President Barack Obama says he believes the Winter Olympics in Sochi, Russia, will be safe and is not discouraging Americans from attending.
Obama says Russian authorities "understand the stakes" involved in securing the games and the potential threats against the events. He says the U.S. is coordinating with Russia and officials have looked at the Russian security plans.
Still, Obama says there are "always some risks" involved with large international gatherings like the Olympics. And he says he feels better when those types of events are held in the United States because American officials have full control over what happen.
Obama spoke in an interview with CNN.
Five days before the opening ceremony, new IOC President Thomas Bach will convene his inner cabinet Sunday to review final preparations and security plans for the Sochi Games.
The buildup to Sochi has been overshadowed by Western criticism of Russia's law banning gay "propaganda" and the threat of terrorist attacks by Islamic insurgents from the North Caucasus region. The pair of suicide bombings in late December that killed 34 people in Volgograd, 400 miles (600 kilometers) from Sochi, has ramped up the security worries ahead of the Olympics.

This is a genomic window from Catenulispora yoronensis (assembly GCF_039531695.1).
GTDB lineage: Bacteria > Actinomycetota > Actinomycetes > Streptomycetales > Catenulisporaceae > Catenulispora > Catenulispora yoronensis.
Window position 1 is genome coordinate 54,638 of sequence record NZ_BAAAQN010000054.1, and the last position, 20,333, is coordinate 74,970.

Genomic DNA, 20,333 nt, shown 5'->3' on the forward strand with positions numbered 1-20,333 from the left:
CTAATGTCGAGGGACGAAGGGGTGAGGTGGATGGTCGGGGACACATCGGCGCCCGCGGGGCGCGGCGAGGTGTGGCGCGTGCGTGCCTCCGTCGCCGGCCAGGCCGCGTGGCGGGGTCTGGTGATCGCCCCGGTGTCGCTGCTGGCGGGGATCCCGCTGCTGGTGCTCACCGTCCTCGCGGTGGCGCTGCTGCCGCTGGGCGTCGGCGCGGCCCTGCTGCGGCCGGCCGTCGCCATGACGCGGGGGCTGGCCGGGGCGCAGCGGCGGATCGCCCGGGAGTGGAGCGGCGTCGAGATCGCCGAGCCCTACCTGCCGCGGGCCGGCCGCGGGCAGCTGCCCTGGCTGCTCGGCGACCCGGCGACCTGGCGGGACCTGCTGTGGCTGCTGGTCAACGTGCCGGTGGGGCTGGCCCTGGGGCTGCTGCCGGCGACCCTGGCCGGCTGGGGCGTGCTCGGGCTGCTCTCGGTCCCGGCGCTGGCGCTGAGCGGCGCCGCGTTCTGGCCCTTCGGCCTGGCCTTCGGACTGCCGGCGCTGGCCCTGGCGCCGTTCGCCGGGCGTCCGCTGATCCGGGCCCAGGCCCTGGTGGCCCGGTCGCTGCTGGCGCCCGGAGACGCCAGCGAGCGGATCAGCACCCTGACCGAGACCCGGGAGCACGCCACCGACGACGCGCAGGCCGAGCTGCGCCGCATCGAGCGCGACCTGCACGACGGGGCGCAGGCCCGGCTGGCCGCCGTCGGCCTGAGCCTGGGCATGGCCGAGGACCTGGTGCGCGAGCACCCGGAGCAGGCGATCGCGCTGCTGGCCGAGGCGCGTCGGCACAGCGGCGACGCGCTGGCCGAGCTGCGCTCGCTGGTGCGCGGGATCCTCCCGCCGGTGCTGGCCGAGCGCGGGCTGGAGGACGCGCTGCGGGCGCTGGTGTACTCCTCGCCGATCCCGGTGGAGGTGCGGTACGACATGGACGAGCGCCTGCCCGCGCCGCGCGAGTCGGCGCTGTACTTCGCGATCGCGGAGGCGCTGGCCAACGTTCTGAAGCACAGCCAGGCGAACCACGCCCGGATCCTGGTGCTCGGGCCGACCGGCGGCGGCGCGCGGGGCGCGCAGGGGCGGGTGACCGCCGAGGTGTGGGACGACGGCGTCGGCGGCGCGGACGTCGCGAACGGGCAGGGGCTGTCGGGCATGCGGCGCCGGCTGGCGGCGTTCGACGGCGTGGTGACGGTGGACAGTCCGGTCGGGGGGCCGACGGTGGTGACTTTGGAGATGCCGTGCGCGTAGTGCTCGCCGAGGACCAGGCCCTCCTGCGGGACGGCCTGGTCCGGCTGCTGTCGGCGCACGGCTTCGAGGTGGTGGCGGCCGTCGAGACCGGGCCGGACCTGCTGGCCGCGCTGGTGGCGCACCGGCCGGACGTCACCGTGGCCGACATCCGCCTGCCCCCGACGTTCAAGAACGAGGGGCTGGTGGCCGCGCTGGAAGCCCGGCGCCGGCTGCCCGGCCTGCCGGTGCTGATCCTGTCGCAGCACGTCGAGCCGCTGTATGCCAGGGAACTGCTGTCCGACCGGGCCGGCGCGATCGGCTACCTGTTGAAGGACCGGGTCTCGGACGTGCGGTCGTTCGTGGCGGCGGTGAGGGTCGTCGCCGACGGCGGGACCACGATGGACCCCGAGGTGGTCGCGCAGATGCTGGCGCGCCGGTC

The Sochi organizing committee will be reporting to the IOC board on Sunday, and Russia's security operation will be high on the agenda. Russia is deploying more than 50,000 police and soldiers to protect the games, the biggest security apparatus in Olympic history.
IOC leaders, who have repeatedly expressed confidence in Russia's ability to secure the games, will be looking for last-minute reassurances.
"I understand the sports facilities are ready and magnificent and I hope that that the necessary security operation can be managed in such a way that safe games are delivered with a happy Olympic ambience," IOC vice president Craig Reedie of Britain told The Associated Press.
Sochi organizing committee leader Dmitry Chernyshenko said this week that the host city was the "most secure venue at the moment on the planet." He said security measures would not be obtrusive or detract from the Olympic atmosphere for athletes and spectators.
"You can be sure the Russians will be doing everything to welcome everybody and make everybody feel comfortable," Bach told reporters this week.
The Associated Press contributed to this report.